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Economic anthropology; anthropology of the environment; pastoralism; anthropology of time; ethnography of Central Asia.
Central Asia (Mongolia)
Joseph Bristley is Oberassistent at the Department of Social Anthropology and Cultural Studies (ISEK), working at the Chair of Professor Peter Finke. During Fall Semester 2021 he will teach two seminars: ‘Anthropology of Central Asia’ (with Professor Finke), and ‘Scale and Anthropology: Space, Time, and Knowledge-production in Anthropological Perspective’. Joseph has carried out research in Mongolia since 2013, focussing on various aspects of pastoral life in rapidly changing political-economic circumstances. He has published on social aspects of money, number and ideologies of abundance, and on new debt relations. Joseph is currently preparing a monograph on the concept of economic growth. He was awarded his Ph.D. by University College London in 2017 and, prior to coming to ISEK, held research positions at University College London and Cambridge.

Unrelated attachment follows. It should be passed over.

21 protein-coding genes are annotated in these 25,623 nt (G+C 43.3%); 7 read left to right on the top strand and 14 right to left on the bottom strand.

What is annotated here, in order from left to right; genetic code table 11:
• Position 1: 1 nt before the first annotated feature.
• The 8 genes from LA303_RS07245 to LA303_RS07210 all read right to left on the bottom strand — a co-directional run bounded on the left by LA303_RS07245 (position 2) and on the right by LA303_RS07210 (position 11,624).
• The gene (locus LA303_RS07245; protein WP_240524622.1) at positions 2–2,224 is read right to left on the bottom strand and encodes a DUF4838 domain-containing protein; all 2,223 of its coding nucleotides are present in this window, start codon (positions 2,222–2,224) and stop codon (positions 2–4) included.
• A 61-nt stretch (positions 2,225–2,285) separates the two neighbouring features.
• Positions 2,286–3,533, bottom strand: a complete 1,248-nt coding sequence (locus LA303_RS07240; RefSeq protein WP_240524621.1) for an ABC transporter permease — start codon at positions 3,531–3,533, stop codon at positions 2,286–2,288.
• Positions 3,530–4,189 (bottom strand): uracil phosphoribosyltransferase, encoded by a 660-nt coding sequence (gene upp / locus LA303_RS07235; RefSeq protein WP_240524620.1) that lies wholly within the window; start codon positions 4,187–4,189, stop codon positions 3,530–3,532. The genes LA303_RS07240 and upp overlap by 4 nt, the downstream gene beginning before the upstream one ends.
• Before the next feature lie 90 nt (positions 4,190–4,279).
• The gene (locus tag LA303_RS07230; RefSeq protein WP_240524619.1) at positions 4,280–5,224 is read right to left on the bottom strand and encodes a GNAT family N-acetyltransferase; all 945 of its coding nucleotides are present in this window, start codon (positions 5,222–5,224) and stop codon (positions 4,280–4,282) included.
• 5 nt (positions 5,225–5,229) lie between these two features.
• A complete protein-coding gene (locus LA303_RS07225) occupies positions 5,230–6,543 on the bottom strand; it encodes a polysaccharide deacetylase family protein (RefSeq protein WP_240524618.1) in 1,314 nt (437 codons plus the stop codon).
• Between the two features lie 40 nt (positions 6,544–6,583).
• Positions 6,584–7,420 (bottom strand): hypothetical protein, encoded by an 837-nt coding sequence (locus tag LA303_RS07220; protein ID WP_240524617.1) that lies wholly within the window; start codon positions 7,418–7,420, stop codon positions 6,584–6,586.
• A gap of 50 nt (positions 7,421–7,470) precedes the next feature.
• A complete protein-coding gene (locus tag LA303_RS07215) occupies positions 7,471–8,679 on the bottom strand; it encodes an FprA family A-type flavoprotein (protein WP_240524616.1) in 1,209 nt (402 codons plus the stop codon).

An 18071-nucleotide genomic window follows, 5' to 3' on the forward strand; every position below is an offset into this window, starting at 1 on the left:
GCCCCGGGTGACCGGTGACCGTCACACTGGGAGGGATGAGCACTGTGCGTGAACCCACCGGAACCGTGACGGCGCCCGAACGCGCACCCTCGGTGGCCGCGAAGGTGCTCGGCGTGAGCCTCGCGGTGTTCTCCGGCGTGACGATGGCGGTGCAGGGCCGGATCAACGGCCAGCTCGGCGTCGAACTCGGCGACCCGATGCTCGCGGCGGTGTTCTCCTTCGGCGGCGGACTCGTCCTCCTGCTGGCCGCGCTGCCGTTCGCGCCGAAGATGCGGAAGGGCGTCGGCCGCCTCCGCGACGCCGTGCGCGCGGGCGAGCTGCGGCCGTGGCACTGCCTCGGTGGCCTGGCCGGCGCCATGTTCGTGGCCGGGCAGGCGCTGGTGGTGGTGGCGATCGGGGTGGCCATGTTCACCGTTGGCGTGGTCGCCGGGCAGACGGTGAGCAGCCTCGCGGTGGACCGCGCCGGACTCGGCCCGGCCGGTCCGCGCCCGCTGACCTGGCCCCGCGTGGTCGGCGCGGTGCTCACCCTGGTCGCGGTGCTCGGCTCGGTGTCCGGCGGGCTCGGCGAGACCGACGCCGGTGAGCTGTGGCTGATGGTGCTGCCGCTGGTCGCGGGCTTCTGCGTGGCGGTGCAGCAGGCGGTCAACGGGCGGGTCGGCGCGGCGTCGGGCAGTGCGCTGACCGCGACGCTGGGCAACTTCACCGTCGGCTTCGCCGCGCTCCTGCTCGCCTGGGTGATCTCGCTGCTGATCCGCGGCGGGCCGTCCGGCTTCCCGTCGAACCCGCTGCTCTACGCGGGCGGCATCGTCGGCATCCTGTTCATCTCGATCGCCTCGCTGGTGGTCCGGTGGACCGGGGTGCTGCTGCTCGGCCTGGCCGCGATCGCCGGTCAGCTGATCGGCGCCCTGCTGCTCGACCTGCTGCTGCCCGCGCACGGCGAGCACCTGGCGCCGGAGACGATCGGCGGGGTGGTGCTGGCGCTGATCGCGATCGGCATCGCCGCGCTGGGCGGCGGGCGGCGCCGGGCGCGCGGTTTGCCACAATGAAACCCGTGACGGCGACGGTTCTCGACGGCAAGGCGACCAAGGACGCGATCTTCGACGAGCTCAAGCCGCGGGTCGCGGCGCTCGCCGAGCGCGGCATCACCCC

Times of debt: heterochrony and bank loans in rural Mongolia. In Journal of the Royal Anthropological Institute (N.S.). Volume 27. Issue 3. 2021. pp. 638-652. https://doi.org/10.1111/1467-9655.13554
‘Tears of rejoicing spirits’: Happiness and the Mediation of Human-Spirit Relations in a Mongolian Mountain Sacrifice. In Inner Asia. Volume 23. Issue 1. 2021. pp. 131-149. Written with Erdene-Ochir Tumen-Ochir. https://doi.org/10.1163/22105018-12340165
Scale and Number: framing an Ideology of Pastoral Plenty in Rural Mongolia. In Social Analysis. Volume 64. Issue 1. 2020. pp 63-79. https://doi.org/10.3167/sa.2020.640104
Migration in Mongolia / Mongol Dakh’ Nüüdel Suudal. Ulaanbaatar International Media Art Festival: Migration. 2019. pp 6 – 9.
Transformation and Multiplicity: The Power of Zoos to Absorb Spirits in Mongolia. In Inner Asia. Volume 17. Issue 1. 2015. pp 31 – 51. https://doi.org/10.1163/22105018-12340032